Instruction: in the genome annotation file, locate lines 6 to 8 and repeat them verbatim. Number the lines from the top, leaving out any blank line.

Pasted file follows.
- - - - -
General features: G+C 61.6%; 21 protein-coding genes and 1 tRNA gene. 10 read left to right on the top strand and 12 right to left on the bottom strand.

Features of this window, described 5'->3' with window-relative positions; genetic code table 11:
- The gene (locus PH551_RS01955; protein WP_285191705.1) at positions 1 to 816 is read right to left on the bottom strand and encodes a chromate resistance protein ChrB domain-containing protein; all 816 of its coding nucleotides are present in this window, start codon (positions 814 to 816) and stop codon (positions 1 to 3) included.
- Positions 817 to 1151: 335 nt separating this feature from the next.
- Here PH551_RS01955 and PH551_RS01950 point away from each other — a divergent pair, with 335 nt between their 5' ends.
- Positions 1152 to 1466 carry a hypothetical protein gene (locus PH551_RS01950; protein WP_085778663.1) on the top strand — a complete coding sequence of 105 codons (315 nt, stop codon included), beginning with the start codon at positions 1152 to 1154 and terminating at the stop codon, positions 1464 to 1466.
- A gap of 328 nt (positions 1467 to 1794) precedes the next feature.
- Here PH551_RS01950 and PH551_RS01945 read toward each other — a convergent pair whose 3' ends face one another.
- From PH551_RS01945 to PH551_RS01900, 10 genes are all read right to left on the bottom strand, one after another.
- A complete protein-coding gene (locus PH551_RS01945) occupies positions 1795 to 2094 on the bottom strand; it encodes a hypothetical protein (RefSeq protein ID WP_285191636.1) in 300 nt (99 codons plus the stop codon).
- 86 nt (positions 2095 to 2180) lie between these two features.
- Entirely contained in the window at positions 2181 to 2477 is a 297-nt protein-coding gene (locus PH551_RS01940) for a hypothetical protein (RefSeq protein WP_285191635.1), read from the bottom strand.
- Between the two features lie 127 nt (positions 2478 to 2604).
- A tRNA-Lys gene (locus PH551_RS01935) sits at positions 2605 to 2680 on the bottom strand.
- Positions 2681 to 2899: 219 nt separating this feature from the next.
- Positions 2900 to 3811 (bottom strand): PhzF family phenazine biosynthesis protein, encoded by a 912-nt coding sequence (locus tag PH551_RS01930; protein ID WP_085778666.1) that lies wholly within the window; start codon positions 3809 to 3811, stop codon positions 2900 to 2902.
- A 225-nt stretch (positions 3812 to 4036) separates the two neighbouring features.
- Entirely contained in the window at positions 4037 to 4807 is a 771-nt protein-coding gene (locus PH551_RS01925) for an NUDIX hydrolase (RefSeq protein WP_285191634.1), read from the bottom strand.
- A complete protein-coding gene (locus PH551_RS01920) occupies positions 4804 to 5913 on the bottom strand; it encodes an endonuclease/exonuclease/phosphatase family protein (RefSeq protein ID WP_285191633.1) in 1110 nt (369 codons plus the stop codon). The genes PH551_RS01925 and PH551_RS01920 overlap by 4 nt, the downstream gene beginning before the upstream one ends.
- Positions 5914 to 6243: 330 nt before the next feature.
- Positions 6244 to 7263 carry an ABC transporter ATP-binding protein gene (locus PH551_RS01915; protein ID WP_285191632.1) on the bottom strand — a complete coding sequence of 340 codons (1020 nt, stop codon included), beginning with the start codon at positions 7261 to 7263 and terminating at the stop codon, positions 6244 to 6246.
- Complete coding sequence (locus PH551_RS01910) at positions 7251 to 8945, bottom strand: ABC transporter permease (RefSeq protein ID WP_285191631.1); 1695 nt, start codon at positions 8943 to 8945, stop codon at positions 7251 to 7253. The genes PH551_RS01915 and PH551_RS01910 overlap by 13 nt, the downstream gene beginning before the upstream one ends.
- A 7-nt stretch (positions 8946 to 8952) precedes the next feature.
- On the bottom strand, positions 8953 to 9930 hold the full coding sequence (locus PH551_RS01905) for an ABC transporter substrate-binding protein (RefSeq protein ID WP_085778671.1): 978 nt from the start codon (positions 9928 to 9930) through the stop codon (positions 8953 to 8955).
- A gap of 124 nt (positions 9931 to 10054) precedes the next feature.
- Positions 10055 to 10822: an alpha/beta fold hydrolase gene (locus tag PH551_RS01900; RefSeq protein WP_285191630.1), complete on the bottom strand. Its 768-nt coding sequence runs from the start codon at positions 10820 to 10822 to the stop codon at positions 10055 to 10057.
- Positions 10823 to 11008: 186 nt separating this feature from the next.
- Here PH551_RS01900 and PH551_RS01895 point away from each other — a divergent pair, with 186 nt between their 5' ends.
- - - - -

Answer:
- Positions 1152 to 1466 carry a hypothetical protein gene (locus PH551_RS01950; protein WP_085778663.1) on the top strand — a complete coding sequence of 105 codons (315 nt, stop codon included), beginning with the start codon at positions 1152 to 1154 and terminating at the stop codon, positions 1464 to 1466.
- A gap of 328 nt (positions 1467 to 1794) precedes the next feature.
- Here PH551_RS01950 and PH551_RS01945 read toward each other — a convergent pair whose 3' ends face one another.